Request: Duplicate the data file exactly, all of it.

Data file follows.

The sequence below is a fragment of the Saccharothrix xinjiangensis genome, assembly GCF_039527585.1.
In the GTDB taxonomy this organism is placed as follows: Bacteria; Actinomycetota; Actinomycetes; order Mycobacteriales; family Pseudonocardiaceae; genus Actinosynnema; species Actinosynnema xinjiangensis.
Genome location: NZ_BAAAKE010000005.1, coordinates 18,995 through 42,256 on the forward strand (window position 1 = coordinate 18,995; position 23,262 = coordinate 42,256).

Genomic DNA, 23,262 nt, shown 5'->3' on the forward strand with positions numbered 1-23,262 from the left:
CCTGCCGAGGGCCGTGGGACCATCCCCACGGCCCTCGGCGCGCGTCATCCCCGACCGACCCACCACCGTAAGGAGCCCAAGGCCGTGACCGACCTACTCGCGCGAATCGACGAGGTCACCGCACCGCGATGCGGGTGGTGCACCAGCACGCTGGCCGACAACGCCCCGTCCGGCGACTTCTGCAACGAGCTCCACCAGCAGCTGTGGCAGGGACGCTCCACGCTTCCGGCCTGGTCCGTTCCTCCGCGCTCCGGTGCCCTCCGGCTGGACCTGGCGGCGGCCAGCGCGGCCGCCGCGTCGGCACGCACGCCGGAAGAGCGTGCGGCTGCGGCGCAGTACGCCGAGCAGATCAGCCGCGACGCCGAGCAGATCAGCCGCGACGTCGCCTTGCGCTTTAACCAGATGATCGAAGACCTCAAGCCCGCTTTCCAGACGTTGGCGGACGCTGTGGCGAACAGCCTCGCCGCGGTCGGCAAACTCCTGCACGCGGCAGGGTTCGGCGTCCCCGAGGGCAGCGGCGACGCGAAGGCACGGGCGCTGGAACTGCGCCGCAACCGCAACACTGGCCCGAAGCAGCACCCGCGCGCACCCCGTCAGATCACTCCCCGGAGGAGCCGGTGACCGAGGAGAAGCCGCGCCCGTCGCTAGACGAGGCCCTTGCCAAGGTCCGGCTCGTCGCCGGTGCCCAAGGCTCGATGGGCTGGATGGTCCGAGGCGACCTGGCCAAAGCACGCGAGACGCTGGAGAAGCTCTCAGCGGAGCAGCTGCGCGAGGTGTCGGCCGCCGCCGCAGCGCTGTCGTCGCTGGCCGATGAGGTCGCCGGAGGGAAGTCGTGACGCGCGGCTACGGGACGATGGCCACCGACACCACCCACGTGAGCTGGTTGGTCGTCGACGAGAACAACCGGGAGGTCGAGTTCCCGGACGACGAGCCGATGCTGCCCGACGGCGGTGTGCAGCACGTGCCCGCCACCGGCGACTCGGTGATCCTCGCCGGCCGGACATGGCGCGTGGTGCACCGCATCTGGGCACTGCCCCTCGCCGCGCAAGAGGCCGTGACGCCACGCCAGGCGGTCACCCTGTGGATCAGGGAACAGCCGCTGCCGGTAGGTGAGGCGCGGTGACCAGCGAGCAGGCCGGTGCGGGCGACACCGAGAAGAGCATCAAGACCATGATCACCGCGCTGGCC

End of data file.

The sequence below is a fragment of the Saccharothrix xinjiangensis genome, assembly GCF_039527585.1.
In the GTDB taxonomy this organism is placed as follows: Bacteria; Actinomycetota; Actinomycetes; order Mycobacteriales; family Pseudonocardiaceae; genus Actinosynnema; species Actinosynnema xinjiangensis.
Genome location: NZ_BAAAKE010000005.1, coordinates 18,995 through 42,256 on the forward strand (window position 1 = coordinate 18,995; position 23,262 = coordinate 42,256).

Genomic DNA, 23,262 nt, shown 5'->3' on the forward strand with positions numbered 1-23,262 from the left:
CCTGCCGAGGGCCGTGGGACCATCCCCACGGCCCTCGGCGCGCGTCATCCCCGACCGACCCACCACCGTAAGGAGCCCAAGGCCGTGACCGACCTACTCGCGCGAATCGACGAGGTCACCGCACCGCGATGCGGGTGGTGCACCAGCACGCTGGCCGACAACGCCCCGTCCGGCGACTTCTGCAACGAGCTCCACCAGCAGCTGTGGCAGGGACGCTCCACGCTTCCGGCCTGGTCCGTTCCTCCGCGCTCCGGTGCCCTCCGGCTGGACCTGGCGGCGGCCAGCGCGGCCGCCGCGTCGGCACGCACGCCGGAAGAGCGTGCGGCTGCGGCGCAGTACGCCGAGCAGATCAGCCGCGACGCCGAGCAGATCAGCCGCGACGTCGCCTTGCGCTTTAACCAGATGATCGAAGACCTCAAGCCCGCTTTCCAGACGTTGGCGGACGCTGTGGCGAACAGCCTCGCCGCGGTCGGCAAACTCCTGCACGCGGCAGGGTTCGGCGTCCCCGAGGGCAGCGGCGACGCGAAGGCACGGGCGCTGGAACTGCGCCGCAACCGCAACACTGGCCCGAAGCAGCACCCGCGCGCACCCCGTCAGATCACTCCCCGGAGGAGCCGGTGACCGAGGAGAAGCCGCGCCCGTCGCTAGACGAGGCCCTTGCCAAGGTCCGGCTCGTCGCCGGTGCCCAAGGCTCGATGGGCTGGATGGTCCGAGGCGACCTGGCCAAAGCACGCGAGACGCTGGAGAAGCTCTCAGCGGAGCAGCTGCGCGAGGTGTCGGCCGCCGCCGCAGCGCTGTCGTCGCTGGCCGATGAGGTCGCCGGAGGGAAGTCGTGACGCGCGGCTACGGGACGATGGCCACCGACACCACCCACGTGAGCTGGTTGGTCGTCGACGAGAACAACCGGGAGGTCGAGTTCCCGGACGACGAGCCGATGCTGCCCGACGGCGGTGTGCAGCACGTGCCCGCCACCGGCGACTCGGTGATCCTCGCCGGCCGGACATGGCGCGTGGTGCACCGCATCTGGGCACTGCCCCTCGCCGCGCAAGAGGCCGTGACGCCACGCCAGGCGGTCACCCTGTGGATCAGGGAACAGCCGCTGCCGGTAGGTGAGGCGCGGTGACCAGCGAGCAGGCCGGTGCGGGCGACACCGAGAAGAGCATCAAGACCATGATCACCGCGCTGGCC